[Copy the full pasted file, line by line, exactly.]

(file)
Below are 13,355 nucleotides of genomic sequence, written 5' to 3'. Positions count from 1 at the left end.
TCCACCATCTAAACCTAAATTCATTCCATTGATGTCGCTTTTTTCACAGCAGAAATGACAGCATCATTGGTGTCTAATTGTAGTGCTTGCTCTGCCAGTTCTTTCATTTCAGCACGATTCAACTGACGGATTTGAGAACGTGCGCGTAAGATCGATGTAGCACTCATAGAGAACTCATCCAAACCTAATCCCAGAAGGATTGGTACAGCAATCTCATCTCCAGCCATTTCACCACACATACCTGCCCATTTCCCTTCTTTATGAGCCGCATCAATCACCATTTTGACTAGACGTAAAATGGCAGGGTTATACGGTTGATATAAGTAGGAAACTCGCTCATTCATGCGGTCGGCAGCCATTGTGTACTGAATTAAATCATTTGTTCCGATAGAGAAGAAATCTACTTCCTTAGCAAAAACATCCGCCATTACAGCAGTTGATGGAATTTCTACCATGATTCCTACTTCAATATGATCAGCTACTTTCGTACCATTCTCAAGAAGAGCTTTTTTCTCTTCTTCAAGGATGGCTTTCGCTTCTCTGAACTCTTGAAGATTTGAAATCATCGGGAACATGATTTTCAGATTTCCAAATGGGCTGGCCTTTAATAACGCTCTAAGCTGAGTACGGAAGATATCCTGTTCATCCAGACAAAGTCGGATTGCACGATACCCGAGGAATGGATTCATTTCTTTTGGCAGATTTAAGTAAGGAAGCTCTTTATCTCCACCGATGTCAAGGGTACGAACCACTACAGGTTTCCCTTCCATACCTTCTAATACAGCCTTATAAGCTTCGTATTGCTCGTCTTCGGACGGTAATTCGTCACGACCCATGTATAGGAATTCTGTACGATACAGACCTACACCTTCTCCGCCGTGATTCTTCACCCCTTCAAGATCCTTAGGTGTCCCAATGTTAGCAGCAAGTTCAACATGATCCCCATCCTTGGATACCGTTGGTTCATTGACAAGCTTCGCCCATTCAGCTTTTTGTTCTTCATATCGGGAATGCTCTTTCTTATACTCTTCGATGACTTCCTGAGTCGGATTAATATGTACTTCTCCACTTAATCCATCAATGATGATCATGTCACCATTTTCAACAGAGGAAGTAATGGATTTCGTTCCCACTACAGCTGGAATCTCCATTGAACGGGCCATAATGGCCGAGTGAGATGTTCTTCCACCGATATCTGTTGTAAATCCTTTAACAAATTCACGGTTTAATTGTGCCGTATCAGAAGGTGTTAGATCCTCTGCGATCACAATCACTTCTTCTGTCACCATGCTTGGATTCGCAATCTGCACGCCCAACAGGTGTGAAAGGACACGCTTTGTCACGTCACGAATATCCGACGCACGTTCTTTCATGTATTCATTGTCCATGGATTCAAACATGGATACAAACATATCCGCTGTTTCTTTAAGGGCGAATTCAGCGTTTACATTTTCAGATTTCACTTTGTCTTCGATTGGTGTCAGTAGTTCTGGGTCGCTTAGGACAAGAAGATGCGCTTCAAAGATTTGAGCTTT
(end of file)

Below are 13,355 nucleotides of genomic sequence, written 5' to 3'. Positions count from 1 at the left end.
TCCACCATCTAAACCTAAATTCATTCCATTGATGTCGCTTTTTTCACAGCAGAAATGACAGCATCATTGGTGTCTAATTGTAGTGCTTGCTCTGCCAGTTCTTTCATTTCAGCACGATTCAACTGACGGATTTGAGAACGTGCGCGTAAGATCGATGTAGCACTCATAGAGAACTCATCCAAACCTAATCCCAGAAGGATTGGTACAGCAATCTCATCTCCAGCCATTTCACCACACATACCTGCCCATTTCCCTTCTTTATGAGCCGCATCAATCACCATTTTGACTAGACGTAAAATGGCAGGGTTATACGGTTGATATAAGTAGGAAACTCGCTCATTCATGCGGTCGGCAGCCATTGTGTACTGAATTAAATCATTTGTTCCGATAGAGAAGAAATCTACTTCCTTAGCAAAAACATCCGCCATTACAGCAGTTGATGGAATTTCTACCATGATTCCTACTTCAATATGATCAGCTACTTTCGTACCATTCTCAAGAAGAGCTTTTTTCTCTTCTTCAAGGATGGCTTTCGCTTCTCTGAACTCTTGAAGATTTGAAATCATCGGGAACATGATTTTCAGATTTCCAAATGGGCTGGCCTTTAATAACGCTCTAAGCTGAGTACGGAAGATATCCTGTTCATCCAGACAAAGTCGGATTGCACGATACCCGAGGAATGGATTCATTTCTTTTGGCAGATTTAAGTAAGGAAGCTCTTTATCTCCACCGATGTCAAGGGTACGAACCACTACAGGTTTCCCTTCCATACCTTCTAATACAGCCTTATAAGCTTCGTATTGCTCGTCTTCGGACGGTAATTCGTCACGACCCATGTATAGGAATTCTGTACGATACAGACCTACACCTTCTCCGCCGTGATTCTTCACCCCTTCAAGATCCTTAGGTGTCCCAATGTTAGCAGCAAGTTCAACATGATCCCCATCCTTGGATACCGTTGGTTCATTGACAAGCTTCGCCCATTCAGCTTTTTGTTCTTCATATCGGGAATGCTCTTTCTTATACTCTTCGATGACTTCCTGAGTCGGATTAATATGTACTTCTCCACTTAATCCATCAATGATGATCATGTCACCATTTTCAACAGAGGAAGTAATGGATTTCGTTCCCACTACAGCTGGAATCTCCATTGAACGGGCCATAATGGCCGAGTGAGATGTTCTTCCACCGATATCTGTTGTAAATCCTTTAACAAATTCACGGTTTAATTGTGCCGTATCAGAAGGTGTTAGATCCTCTGCGATCACAATCACTTCTTCTGTCACCATGCTTGGATTCGCAATCTGCACGCCCAACAGGTGTGAAAGGACACGCTTTGTCACGTCACGAATATCCGACGCACGTTCTTTCATGTATTCATTGTCCATGGATTCAAACATGGATACAAACATATCCGCTGTTTCTTTAAGGGCGAATTCAGCGTTTACATTTTCAGATTTCACTTTGTCTTCGATTGGTGTCAGTAGTTCTGGGTCGCTTAGGACAAGAAGATGCGCTTCAAAGATTTGAGCTTT